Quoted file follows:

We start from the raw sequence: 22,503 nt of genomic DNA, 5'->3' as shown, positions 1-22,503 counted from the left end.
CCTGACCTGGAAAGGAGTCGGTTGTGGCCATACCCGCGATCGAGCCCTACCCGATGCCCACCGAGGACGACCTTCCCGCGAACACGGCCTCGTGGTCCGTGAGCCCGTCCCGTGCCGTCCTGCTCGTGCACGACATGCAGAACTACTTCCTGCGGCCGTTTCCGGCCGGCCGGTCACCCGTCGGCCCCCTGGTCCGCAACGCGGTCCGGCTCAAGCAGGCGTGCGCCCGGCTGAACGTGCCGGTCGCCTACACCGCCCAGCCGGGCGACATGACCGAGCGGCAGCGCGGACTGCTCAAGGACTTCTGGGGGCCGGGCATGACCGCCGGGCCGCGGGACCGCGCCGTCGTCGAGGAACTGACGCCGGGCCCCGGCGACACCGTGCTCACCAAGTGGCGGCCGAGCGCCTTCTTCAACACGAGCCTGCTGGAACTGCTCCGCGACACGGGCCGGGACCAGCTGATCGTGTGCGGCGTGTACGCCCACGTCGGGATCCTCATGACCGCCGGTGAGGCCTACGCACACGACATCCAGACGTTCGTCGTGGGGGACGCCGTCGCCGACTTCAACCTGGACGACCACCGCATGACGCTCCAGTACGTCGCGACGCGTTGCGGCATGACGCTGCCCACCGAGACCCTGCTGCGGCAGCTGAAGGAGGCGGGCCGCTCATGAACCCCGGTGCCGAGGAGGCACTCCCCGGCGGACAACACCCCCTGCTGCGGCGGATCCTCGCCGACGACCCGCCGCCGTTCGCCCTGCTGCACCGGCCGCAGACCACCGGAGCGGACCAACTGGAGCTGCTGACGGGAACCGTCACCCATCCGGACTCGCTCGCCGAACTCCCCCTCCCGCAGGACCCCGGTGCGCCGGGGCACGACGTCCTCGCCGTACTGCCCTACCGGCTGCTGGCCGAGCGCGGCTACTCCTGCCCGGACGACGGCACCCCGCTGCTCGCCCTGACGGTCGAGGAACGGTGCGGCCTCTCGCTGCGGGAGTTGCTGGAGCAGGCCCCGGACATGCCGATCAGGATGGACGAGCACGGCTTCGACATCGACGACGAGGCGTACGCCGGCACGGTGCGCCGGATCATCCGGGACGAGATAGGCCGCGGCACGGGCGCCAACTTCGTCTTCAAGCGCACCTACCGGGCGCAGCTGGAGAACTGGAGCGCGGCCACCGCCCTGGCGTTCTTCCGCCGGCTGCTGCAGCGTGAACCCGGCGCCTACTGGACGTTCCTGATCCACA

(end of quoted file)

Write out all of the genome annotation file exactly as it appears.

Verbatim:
We start from the raw sequence: 22,503 nt of genomic DNA, 5'->3' as shown, positions 1-22,503 counted from the left end.
CCTGACCTGGAAAGGAGTCGGTTGTGGCCATACCCGCGATCGAGCCCTACCCGATGCCCACCGAGGACGACCTTCCCGCGAACACGGCCTCGTGGTCCGTGAGCCCGTCCCGTGCCGTCCTGCTCGTGCACGACATGCAGAACTACTTCCTGCGGCCGTTTCCGGCCGGCCGGTCACCCGTCGGCCCCCTGGTCCGCAACGCGGTCCGGCTCAAGCAGGCGTGCGCCCGGCTGAACGTGCCGGTCGCCTACACCGCCCAGCCGGGCGACATGACCGAGCGGCAGCGCGGACTGCTCAAGGACTTCTGGGGGCCGGGCATGACCGCCGGGCCGCGGGACCGCGCCGTCGTCGAGGAACTGACGCCGGGCCCCGGCGACACCGTGCTCACCAAGTGGCGGCCGAGCGCCTTCTTCAACACGAGCCTGCTGGAACTGCTCCGCGACACGGGCCGGGACCAGCTGATCGTGTGCGGCGTGTACGCCCACGTCGGGATCCTCATGACCGCCGGTGAGGCCTACGCACACGACATCCAGACGTTCGTCGTGGGGGACGCCGTCGCCGACTTCAACCTGGACGACCACCGCATGACGCTCCAGTACGTCGCGACGCGTTGCGGCATGACGCTGCCCACCGAGACCCTGCTGCGGCAGCTGAAGGAGGCGGGCCGCTCATGAACCCCGGTGCCGAGGAGGCACTCCCCGGCGGACAACACCCCCTGCTGCGGCGGATCCTCGCCGACGACCCGCCGCCGTTCGCCCTGCTGCACCGGCCGCAGACCACCGGAGCGGACCAACTGGAGCTGCTGACGGGAACCGTCACCCATCCGGACTCGCTCGCCGAACTCCCCCTCCCGCAGGACCCCGGTGCGCCGGGGCACGACGTCCTCGCCGTACTGCCCTACCGGCTGCTGGCCGAGCGCGGCTACTCCTGCCCGGACGACGGCACCCCGCTGCTCGCCCTGACGGTCGAGGAACGGTGCGGCCTCTCGCTGCGGGAGTTGCTGGAGCAGGCCCCGGACATGCCGATCAGGATGGACGAGCACGGCTTCGACATCGACGACGAGGCGTACGCCGGCACGGTGCGCCGGATCATCCGGGACGAGATAGGCCGCGGCACGGGCGCCAACTTCGTCTTCAAGCGCACCTACCGGGCGCAGCTGGAGAACTGGAGCGCGGCCACCGCCCTGGCGTTCTTCCGCCGGCTGCTGCAGCGTGAACCCGGCGCCTACTGGACGTTCCTGATCCACA